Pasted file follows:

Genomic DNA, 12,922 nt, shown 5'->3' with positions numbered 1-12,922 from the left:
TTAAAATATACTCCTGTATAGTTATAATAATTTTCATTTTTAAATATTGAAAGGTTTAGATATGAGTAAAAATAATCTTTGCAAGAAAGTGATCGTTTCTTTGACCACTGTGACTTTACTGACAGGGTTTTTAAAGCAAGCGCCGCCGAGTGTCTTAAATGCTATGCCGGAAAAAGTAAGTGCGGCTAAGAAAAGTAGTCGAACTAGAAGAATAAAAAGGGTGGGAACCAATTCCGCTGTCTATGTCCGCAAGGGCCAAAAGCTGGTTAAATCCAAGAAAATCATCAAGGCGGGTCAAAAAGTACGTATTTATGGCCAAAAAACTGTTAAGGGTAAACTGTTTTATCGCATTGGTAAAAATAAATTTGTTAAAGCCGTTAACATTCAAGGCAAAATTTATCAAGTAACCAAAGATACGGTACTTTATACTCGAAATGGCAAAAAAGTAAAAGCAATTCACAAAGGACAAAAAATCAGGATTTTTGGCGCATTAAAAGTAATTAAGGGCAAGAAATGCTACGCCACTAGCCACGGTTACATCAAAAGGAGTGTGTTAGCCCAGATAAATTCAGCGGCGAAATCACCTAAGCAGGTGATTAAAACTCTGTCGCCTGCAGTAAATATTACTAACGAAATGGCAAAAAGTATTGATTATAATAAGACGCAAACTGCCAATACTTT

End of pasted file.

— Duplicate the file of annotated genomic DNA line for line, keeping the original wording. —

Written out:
Genomic DNA, 12,922 nt, shown 5'->3' with positions numbered 1-12,922 from the left:
TTAAAATATACTCCTGTATAGTTATAATAATTTTCATTTTTAAATATTGAAAGGTTTAGATATGAGTAAAAATAATCTTTGCAAGAAAGTGATCGTTTCTTTGACCACTGTGACTTTACTGACAGGGTTTTTAAAGCAAGCGCCGCCGAGTGTCTTAAATGCTATGCCGGAAAAAGTAAGTGCGGCTAAGAAAAGTAGTCGAACTAGAAGAATAAAAAGGGTGGGAACCAATTCCGCTGTCTATGTCCGCAAGGGCCAAAAGCTGGTTAAATCCAAGAAAATCATCAAGGCGGGTCAAAAAGTACGTATTTATGGCCAAAAAACTGTTAAGGGTAAACTGTTTTATCGCATTGGTAAAAATAAATTTGTTAAAGCCGTTAACATTCAAGGCAAAATTTATCAAGTAACCAAAGATACGGTACTTTATACTCGAAATGGCAAAAAAGTAAAAGCAATTCACAAAGGACAAAAAATCAGGATTTTTGGCGCATTAAAAGTAATTAAGGGCAAGAAATGCTACGCCACTAGCCACGGTTACATCAAAAGGAGTGTGTTAGCCCAGATAAATTCAGCGGCGAAATCACCTAAGCAGGTGATTAAAACTCTGTCGCCTGCAGTAAATATTACTAACGAAATGGCAAAAAGTATTGATTATAATAAGACGCAAACTGCCAATACTTT